Written for Edinburgh Critical Mass.
My hometown Olomouc is a students´ city in Moravia, in the east of the Czech Republic. The city has about hundred thousand residents and is located in the floodplain of the Morava River. The flat ground makes the city ideal terrain for cycling, but a major obstacle for cyclists is insufficient supporting cycle infrastructure. Often a segregated cycle path will suddenly terminate at a bus stop or a pavement. With discontinuous cycle lanes and absent interconnections riding through the city center is a frustrating experience. Some town „squares“ are actually road junctions or parking spaces in practice so they need renaming. Uhelná Street is renamed to Uhelné car park in the picture below.
A local senior cycling advocacy group called Olomoučtí kolaři demanded improvements to the cycling infrastructure from the city council. Their voices had not been heard for many years. In early 2011 an open group of young cyclists inspired by Critical Mass decided to make demands for the infrastructure louder and they initiated grassroots bike rides. I dare to say that it was the first case of regular bike rides organized non-hierarchically in the Czech Republic. Bike rides in other Czech cities (Prague, Brno, Ostrava, Pilsen) and generally in the Eastern Europe are commonly called “Critical Mass“, but they are organized in a different way than in most English-speaking countries. Czech bike rides are for the most part organized by environmental or cycling NGOs; routes of bike rides are well planned in collaboration with police and often politicians and even corporations participate on events. Hence these actions can attract much more people. For example „Prague Critical Mass“ organized by group called Auto*mat attracts about 5 000 cyclists two-time per year (April and September) and dozens of participants in others months. In Olomouc we decided to develop more anarchist and spontaneous style rides without formal organizers.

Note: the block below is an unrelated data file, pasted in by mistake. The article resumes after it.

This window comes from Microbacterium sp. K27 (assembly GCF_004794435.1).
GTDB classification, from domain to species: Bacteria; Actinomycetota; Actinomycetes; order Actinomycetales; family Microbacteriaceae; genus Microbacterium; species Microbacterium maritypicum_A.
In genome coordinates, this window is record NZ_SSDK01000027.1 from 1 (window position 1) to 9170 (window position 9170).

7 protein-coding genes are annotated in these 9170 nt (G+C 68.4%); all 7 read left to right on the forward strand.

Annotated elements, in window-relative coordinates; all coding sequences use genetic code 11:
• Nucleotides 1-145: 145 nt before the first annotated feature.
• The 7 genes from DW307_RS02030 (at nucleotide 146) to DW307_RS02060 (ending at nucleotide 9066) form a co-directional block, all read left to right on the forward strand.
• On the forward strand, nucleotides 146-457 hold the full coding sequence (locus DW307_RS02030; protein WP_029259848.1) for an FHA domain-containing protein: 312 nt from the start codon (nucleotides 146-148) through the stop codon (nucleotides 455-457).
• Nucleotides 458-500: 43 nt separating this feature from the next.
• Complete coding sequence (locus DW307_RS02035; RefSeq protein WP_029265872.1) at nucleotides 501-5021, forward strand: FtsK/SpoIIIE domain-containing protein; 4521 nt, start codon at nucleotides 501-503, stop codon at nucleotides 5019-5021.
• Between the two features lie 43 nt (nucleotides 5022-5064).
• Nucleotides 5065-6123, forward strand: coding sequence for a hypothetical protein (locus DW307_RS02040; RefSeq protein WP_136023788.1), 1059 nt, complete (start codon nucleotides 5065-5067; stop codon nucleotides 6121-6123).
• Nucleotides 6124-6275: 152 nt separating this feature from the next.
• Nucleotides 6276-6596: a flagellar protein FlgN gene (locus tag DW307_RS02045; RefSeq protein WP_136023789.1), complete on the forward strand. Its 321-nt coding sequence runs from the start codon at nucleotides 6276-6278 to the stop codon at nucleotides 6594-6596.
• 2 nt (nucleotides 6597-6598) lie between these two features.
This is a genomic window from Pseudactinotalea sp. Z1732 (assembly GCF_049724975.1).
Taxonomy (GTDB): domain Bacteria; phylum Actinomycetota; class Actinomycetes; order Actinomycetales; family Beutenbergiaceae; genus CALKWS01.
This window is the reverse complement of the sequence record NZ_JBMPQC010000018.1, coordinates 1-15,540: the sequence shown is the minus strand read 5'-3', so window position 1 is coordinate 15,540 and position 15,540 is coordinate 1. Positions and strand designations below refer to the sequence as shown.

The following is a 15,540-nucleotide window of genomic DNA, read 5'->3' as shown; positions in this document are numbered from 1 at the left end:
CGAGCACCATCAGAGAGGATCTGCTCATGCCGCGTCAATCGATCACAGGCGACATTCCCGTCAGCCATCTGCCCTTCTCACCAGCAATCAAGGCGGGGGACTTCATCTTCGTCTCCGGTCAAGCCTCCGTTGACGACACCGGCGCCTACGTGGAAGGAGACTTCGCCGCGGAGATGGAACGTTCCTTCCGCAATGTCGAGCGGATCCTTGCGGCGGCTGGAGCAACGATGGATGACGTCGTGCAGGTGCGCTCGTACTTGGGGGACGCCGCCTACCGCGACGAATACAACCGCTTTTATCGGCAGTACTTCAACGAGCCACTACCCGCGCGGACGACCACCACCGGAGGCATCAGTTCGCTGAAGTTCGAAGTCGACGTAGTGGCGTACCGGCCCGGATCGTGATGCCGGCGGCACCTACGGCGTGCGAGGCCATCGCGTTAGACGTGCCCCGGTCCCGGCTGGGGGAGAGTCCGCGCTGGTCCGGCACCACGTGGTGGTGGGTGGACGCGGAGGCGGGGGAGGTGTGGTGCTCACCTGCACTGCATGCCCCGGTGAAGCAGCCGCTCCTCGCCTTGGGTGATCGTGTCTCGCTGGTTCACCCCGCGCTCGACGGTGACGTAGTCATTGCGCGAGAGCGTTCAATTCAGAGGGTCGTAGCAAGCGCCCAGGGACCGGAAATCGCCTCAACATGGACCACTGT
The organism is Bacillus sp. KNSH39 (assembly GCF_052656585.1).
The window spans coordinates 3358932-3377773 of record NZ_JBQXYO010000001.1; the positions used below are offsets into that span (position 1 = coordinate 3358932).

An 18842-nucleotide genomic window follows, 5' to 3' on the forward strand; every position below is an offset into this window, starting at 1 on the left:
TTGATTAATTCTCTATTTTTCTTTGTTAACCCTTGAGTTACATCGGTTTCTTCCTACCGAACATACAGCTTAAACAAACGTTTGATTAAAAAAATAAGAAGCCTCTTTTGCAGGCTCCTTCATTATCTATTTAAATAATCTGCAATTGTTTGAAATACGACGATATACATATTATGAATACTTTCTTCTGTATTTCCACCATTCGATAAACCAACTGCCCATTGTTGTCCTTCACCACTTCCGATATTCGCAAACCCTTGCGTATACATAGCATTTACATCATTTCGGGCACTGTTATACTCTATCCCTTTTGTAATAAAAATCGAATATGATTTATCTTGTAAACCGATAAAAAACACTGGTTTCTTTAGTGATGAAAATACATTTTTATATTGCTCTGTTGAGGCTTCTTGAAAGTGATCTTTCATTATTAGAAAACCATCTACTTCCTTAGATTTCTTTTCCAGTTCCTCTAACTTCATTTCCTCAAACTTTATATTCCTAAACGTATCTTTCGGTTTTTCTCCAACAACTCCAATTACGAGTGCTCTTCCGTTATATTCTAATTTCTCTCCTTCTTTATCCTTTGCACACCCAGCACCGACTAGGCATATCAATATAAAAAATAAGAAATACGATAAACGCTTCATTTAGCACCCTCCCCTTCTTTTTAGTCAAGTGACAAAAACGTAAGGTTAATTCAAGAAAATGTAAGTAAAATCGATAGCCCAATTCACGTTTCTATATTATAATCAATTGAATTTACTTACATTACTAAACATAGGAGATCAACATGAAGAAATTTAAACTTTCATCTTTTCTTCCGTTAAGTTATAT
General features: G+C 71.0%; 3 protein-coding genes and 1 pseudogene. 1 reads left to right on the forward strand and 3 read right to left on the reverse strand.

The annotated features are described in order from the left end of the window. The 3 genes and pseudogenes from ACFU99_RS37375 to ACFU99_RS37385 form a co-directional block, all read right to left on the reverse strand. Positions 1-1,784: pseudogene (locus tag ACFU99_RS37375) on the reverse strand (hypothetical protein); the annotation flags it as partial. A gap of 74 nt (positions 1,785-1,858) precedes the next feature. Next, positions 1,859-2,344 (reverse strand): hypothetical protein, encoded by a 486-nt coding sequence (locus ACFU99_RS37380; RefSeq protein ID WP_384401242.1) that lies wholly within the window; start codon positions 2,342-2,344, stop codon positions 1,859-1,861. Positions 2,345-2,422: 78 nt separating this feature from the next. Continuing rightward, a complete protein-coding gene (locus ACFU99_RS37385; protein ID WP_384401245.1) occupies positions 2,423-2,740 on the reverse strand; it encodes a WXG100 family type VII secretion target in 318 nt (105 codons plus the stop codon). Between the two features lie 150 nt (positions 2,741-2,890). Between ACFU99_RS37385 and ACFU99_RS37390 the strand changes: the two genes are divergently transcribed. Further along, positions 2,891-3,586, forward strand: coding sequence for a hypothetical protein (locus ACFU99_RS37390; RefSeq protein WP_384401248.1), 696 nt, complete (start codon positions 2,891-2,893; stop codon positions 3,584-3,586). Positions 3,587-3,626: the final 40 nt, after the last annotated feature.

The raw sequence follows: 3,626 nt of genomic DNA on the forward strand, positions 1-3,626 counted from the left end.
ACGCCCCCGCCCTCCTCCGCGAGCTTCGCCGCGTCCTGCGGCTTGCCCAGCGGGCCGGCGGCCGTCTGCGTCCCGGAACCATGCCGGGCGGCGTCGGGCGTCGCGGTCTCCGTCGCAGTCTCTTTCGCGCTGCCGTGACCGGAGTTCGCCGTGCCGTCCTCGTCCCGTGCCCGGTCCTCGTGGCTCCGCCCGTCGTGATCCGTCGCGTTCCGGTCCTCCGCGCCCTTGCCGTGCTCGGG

The first Critical Mass bike ride hit the streets of the city on the last Thursday of March 2011. Have a look at this video showing more than twenty cyclists celebrating non-motorized traffic.
This one was the first of many. Since then Olomouc Critical Mass bike rides took place on the last Thursday of each month. The meeting point was in front of the dormitory on the playground in Šmeralova Street, and cyclists used to assemble at 6:00 pm and start at 6:15 pm. Usually 15 – 50 cyclists participated in a bike ride, but sometimes especially during summer holidays there were only about three cyclists at the meeting point. In this case they often abandoned the ride and decided on an alternative plan. Similarly from December to February Critical Masses did not happened because of unfriendly weather during winter months.
In May 2012 a local group of Amnesty International joined in with the Critical Mass bike ride in a symbolic protest against oil extraction in Nigeria by Shell. One of three Shell petrol stations in the city was closed for a short time (photo below).
In April 2013 about 50 cyclists who were in a good mood were stopped by police officers at one of high streets in the city (photo below). They asked for organizers, but after a while confused officers left the scene and Critical Mass went ahead.